HC Deb 27 February 1991 vol 186 cc977-1098 3.31 pm
Mr. Tim Devlin (Stockton, South)

On a point of order, Mr. Speaker. Do you agree that, when we reached Question No. 10, which referred to Langbaurgh, Middlesbrough, Hartlepool, Stockton and North Tyneside, the reason that you were unable to call me to make a point about the extremely high-spending Labour councils was because no Labour Members——

Mr. Speaker

Order. I cannot give an explanation of my discretion in these matters.

Mr. Tony Banks (Newham, North-West)

On a point of order, Mr. Speaker.

Mr. Speaker

Order. Perhaps the hon. Gentleman would sit down for a minute. I can give no bonus points for the sort of behaviour in which he constantly indulges, but I shall hear him now.

Mr. Banks

My point of order, Mr. Speaker, is that I wish to apologise to you for my outrageous behaviour in challenging your partiality in calling the hon. Member for Surbiton (Mr. Tracey) on a question about homelessness in Greater London. As you know and I know, the hon. Gentleman is the chair of the London group of Conservative Members of Parliament——

Mr. Speaker

Order. As a matter of fact, I did not know that. However, I do know that the hon. Member for Surbiton (Mr. Tracey) represents a Greater London seat.

Mr. Hugh Dykes (Harrow, East)

On a point of order, Mr. Speaker. With respect, I think that I was on my feet before the hon. Member for Newham, North-West (Mr. Banks)——

Mr. Speaker

Order. That may be so, but I have discretion in these matters.

Mr. Dykes

Indeed, Mr. Speaker. Despite all your long years of distinguished service in the Speaker's Chair, were you not deeply shocked by the hysterical display of petulant anger when you called my hon. Friend the Member for Surbiton (Mr. Tracey)——

Mr. Speaker

Order. I am frequently deeply shocked but I try not to show it.

Mr. Derek Conway (Shrewsbury and Atcham)

On a point of order, Mr. Speaker—I thought that you might like a genuine one for a change. We have discussed before the closure of the side galleries following the demonstration by those opposed to the Gulf war. Now that feeling about the British position in the Gulf is perhaps less emotive among those opposed to it, will you reconsider the decision to close the galleries? That is especially important before Budget day, when there is so much pressure for seating. The officials in the Admission Order Office are helpful to hon. Members, but their hands are tied until the ruling is rescinded.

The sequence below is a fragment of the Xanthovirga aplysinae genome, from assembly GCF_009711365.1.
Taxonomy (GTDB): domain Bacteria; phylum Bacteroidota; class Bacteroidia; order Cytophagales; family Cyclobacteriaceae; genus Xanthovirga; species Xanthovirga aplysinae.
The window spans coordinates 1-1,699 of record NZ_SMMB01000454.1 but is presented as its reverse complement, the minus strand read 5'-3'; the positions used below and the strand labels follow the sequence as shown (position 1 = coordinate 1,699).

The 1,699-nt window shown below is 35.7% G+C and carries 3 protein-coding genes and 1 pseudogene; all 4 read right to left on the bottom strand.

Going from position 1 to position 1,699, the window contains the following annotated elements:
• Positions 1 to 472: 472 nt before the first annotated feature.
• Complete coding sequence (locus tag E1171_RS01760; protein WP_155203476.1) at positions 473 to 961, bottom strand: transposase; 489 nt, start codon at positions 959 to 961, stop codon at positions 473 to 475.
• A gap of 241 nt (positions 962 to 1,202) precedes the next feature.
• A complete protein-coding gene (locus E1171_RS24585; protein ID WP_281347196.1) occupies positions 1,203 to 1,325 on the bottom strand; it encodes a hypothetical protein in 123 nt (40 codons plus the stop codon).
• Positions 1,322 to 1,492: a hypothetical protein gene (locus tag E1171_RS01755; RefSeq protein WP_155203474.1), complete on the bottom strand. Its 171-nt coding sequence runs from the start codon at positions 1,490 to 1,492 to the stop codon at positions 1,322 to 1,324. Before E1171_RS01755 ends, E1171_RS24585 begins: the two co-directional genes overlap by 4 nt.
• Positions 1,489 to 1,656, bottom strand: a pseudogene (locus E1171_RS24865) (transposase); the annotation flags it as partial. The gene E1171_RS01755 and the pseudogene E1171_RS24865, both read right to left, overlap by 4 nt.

Mr. Speaker

That matter is constantly under review. The House would expect me to take action to protect hon. Members, but I shall bear in mind what the hon. Gentleman has said.

Mr. Alan Williams (Swansea, West)

On a completely different and important point of order, Mr. Speaker. It has just been announced on Baghdad radio that Iraq is willing to abandon all claims to Kuwait, to discuss reparations and to release all prisoners of war as soon as a ceasefire is arranged. I realise that that is a preliminary announcement, and we are always dubious about what is said, but if that information proves valid, we might want a statement at 7 o'clock or later this evening. Can that be conveyed to the appropriate Minister?

Mr. Speaker

I thank the right hon. Gentleman for having brought that welcome piece of news. I hope that it turns out to be true. I am sure that what he has said will have been heard by those on the Front Bench.

    1. c978
    3. c978
    4. HARE COURSING 73 words
  3. Zoo Animal Welfare 1,528 words
    1. c982
    2. ZOO ANIMAL WELFARE 43 words
  4. Social Security 25,489 words
  5. cc1028-31
  6. STATUTORY SICK PAY 2,029 words, 1 division
  7. cc1032-68
  8. Killingholme Generating Stations (Ancillary Powers) Bill [Lords] 20,506 words, 1 division
  9. cc1069-90
  10. Hill Livestock 11,632 words
  11. cc1091-8
  12. Oldchurch Hospital, Romford 3,670 words